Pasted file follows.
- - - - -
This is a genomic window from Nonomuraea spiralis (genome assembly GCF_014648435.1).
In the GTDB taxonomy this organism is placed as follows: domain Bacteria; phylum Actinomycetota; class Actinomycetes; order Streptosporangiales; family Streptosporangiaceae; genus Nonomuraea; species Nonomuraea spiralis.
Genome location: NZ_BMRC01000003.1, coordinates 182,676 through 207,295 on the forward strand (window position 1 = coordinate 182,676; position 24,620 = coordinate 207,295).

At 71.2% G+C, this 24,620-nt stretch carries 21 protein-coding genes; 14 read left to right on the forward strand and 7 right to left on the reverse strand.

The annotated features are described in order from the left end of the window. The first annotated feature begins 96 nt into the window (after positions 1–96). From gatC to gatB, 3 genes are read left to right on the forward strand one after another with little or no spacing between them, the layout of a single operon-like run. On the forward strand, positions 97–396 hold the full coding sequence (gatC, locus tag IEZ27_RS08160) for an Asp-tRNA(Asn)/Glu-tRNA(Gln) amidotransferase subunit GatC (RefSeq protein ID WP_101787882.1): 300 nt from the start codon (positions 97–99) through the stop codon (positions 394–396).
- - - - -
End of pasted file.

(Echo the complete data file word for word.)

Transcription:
This is a genomic window from Nonomuraea spiralis (genome assembly GCF_014648435.1).
In the GTDB taxonomy this organism is placed as follows: domain Bacteria; phylum Actinomycetota; class Actinomycetes; order Streptosporangiales; family Streptosporangiaceae; genus Nonomuraea; species Nonomuraea spiralis.
Genome location: NZ_BMRC01000003.1, coordinates 182,676 through 207,295 on the forward strand (window position 1 = coordinate 182,676; position 24,620 = coordinate 207,295).

At 71.2% G+C, this 24,620-nt stretch carries 21 protein-coding genes; 14 read left to right on the forward strand and 7 right to left on the reverse strand.

The annotated features are described in order from the left end of the window. The first annotated feature begins 96 nt into the window (after positions 1–96). From gatC to gatB, 3 genes are read left to right on the forward strand one after another with little or no spacing between them, the layout of a single operon-like run. On the forward strand, positions 97–396 hold the full coding sequence (gatC, locus tag IEZ27_RS08160) for an Asp-tRNA(Asn)/Glu-tRNA(Gln) amidotransferase subunit GatC (RefSeq protein ID WP_101787882.1): 300 nt from the start codon (positions 97–99) through the stop codon (positions 394–396).